Elmore Leonard (1925-2013) began writing successful western fiction in the 1950s. In 1969, Leonard started writing hard-hitting crime novels such as The Big Bounce, The Moonshine War and Fifty-Two Pickup. This is also when Leonard started writing screenplays. After working with Clint Eastwood on Joe Kidd (1972), Leonard started writing the screenplay for Mr. Majestyk. Leonard's original idea was to have Eastwood play the lead. Due to earlier commitments, Eastwood was replaced by Charles Bronson (Steve McQueen was considered) and the film was published by United Artists in July 1974. Leonard penned the film's novelization and it was published in paperback format by Dell.
The book presents Colorado melon producer Vince Majestyk to readers. He won a Silver Star for his heroic service in Vietnam as a U.S. Army Ranger and is now in his second year of farming. After losing money in his first farming year, Majestyk is now in a high pressure situation to successfully harvest his crops to keep the farm afloat. To ensure his success, Majestyk employs experienced Mexican migrants to work on the farm. His work force admires and abides by his commitment.
After a short trip to town, Majestyk returns to the farm to find a low-level hood named Kopas instructing his work force. Kopas says he has hired cheaper work that will save Majestyk money and boost his profits. Majestyk, never accepting anything of this, is shocked by the audacity of the criminal. Eventually, both come to blows and Majestyk takes Kopas's shotgun and drives him away. Later, the police arrive and arrest Majestyk for assault.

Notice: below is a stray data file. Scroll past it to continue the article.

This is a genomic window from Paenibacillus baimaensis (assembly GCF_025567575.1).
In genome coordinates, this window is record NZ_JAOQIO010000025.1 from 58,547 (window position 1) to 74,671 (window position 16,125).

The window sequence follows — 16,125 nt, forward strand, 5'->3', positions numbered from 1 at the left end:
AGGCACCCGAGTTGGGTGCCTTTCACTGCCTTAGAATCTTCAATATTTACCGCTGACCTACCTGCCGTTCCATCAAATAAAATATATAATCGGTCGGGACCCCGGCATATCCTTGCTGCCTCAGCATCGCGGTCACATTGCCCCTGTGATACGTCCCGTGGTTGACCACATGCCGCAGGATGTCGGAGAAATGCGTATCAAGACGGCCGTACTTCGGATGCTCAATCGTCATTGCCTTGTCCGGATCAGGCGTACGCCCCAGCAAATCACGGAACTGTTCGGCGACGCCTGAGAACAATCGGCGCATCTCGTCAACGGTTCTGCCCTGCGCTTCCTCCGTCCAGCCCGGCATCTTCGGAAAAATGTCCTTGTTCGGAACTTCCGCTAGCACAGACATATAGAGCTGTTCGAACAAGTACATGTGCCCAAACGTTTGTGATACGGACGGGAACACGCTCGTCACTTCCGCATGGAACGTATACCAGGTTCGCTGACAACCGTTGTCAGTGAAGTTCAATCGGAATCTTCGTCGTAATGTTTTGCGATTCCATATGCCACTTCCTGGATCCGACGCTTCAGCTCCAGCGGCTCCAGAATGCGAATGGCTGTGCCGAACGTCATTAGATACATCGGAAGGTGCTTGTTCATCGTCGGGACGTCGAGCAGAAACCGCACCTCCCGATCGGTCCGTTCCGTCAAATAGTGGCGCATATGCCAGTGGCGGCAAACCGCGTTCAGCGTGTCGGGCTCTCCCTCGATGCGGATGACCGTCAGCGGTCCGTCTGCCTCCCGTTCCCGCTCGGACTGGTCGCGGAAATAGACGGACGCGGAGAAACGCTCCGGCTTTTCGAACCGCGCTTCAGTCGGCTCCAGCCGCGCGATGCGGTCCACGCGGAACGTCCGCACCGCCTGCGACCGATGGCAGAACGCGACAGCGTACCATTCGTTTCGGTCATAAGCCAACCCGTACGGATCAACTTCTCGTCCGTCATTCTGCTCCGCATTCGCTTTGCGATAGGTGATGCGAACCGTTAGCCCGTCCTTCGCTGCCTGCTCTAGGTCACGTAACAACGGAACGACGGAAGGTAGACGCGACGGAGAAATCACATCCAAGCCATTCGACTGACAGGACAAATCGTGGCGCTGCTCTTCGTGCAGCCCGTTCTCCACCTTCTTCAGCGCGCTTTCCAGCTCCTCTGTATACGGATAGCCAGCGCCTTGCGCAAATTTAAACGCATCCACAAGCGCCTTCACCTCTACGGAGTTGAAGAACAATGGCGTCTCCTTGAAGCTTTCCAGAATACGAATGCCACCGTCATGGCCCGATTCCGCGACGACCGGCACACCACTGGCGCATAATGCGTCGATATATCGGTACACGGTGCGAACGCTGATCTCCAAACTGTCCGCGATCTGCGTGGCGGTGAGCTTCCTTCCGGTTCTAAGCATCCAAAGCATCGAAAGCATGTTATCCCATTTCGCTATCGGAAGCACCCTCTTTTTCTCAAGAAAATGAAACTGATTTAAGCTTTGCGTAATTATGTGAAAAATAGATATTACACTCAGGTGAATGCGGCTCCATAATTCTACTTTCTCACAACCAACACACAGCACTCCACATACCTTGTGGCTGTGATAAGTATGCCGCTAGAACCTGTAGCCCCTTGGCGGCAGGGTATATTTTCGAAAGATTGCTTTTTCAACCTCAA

Majestyk finds his greatest trouble behind bars. A mafia assassin named Renda is housed with Majestyk and both are transferred to another jail. During the bus journey, Renda's mob operatives try to free him from custody. Instead, Majestyk hijacks the bus and takes Renda to the mountains. It's here that he cuts a deal with the police: his freedom for Renda. In a surprise twist, Majestyk and Renda are both freed. Renda promises Majestyk to kill him for selling him off to the cops.
There's a lot of noble aspects of the Majestyk character. His commitment to Mexican migrants, including fair wages and a secure workplace, his military service and his general good nature regarding the treatment of others is admirable. All of thee characteristics are what attracts a Mexican union representative named Nancy. She falls in love with Majestyk and becomes a major character in the last chapters. I also really liked his relationship with foreman and friend Larry and the respect he slowly receives from law enforcement as the narration expands. Majestyk is an average Joe that readers can easily cheer on.
In terms of violence, both Renda and the mob proves to be worthy adversaries. Majestyk's financial hardships, the stress of farming, and the threats to his livelihood and life are ongoing problems in Leonard's story. The intimidation and interaction between Renda and the low-end thugs is intense and adds another layer to what is already an engaging story.
My only complaint against Leonard's work is the extent to which the police are responding to the escalation of tension and violence. They are simply targets when the mafia easily disrupts the bus journey and they appear incompetent in the arrest of this high-profile mafia assassin in Renda. The roadblocks they structure, the tracking techniques and the weak protection they provide Majestyk are just not plausible.
Overall, Mr. Majestyk is a fine crime-fiction novel (and film) with an engrossing narrative ripe with interesting characters. Leonard's story is convincing and sometimes even draws on the heartstrings. Majestyk's heartbreaking ordeal is essentially the Everyman facing overwhelming adversity. It's this simple and compelling plot that makes Mr. Majestyk so enjoyable.
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